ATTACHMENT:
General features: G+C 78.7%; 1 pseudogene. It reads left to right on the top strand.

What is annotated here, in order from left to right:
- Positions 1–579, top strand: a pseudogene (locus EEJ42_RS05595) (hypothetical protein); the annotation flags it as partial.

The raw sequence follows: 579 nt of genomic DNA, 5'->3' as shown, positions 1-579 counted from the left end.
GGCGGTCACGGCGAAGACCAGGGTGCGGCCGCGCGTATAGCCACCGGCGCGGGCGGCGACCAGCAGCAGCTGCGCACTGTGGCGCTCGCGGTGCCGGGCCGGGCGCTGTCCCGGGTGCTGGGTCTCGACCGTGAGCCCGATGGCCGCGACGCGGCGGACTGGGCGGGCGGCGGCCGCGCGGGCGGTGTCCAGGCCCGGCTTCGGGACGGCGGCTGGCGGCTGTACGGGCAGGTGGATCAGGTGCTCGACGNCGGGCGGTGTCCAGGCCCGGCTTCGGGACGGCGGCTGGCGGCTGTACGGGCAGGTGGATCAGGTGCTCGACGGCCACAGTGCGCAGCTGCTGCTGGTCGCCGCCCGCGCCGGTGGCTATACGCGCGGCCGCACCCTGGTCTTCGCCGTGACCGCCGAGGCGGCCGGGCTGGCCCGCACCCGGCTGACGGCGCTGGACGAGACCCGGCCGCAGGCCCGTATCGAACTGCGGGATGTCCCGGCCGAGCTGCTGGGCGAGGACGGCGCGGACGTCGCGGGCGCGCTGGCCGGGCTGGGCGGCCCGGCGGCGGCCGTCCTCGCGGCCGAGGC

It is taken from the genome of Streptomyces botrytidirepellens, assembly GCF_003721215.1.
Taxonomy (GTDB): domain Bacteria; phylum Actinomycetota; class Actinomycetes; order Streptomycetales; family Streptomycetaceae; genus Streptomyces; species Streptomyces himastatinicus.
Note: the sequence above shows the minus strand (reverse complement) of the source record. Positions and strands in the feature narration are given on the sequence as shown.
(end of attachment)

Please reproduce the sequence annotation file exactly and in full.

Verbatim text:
General features: G+C 78.7%; 1 pseudogene. It reads left to right on the top strand.

What is annotated here, in order from left to right:
- Positions 1–579, top strand: a pseudogene (locus EEJ42_RS05595) (hypothetical protein); the annotation flags it as partial.

The raw sequence follows: 579 nt of genomic DNA, 5'->3' as shown, positions 1-579 counted from the left end.
GGCGGTCACGGCGAAGACCAGGGTGCGGCCGCGCGTATAGCCACCGGCGCGGGCGGCGACCAGCAGCAGCTGCGCACTGTGGCGCTCGCGGTGCCGGGCCGGGCGCTGTCCCGGGTGCTGGGTCTCGACCGTGAGCCCGATGGCCGCGACGCGGCGGACTGGGCGGGCGGCGGCCGCGCGGGCGGTGTCCAGGCCCGGCTTCGGGACGGCGGCTGGCGGCTGTACGGGCAGGTGGATCAGGTGCTCGACGNCGGGCGGTGTCCAGGCCCGGCTTCGGGACGGCGGCTGGCGGCTGTACGGGCAGGTGGATCAGGTGCTCGACGGCCACAGTGCGCAGCTGCTGCTGGTCGCCGCCCGCGCCGGTGGCTATACGCGCGGCCGCACCCTGGTCTTCGCCGTGACCGCCGAGGCGGCCGGGCTGGCCCGCACCCGGCTGACGGCGCTGGACGAGACCCGGCCGCAGGCCCGTATCGAACTGCGGGATGTCCCGGCCGAGCTGCTGGGCGAGGACGGCGCGGACGTCGCGGGCGCGCTGGCCGGGCTGGGCGGCCCGGCGGCGGCCGTCCTCGCGGCCGAGGC

It is taken from the genome of Streptomyces botrytidirepellens, assembly GCF_003721215.1.
Taxonomy (GTDB): domain Bacteria; phylum Actinomycetota; class Actinomycetes; order Streptomycetales; family Streptomycetaceae; genus Streptomyces; species Streptomyces himastatinicus.
Note: the sequence above shows the minus strand (reverse complement) of the source record. Positions and strands in the feature narration are given on the sequence as shown.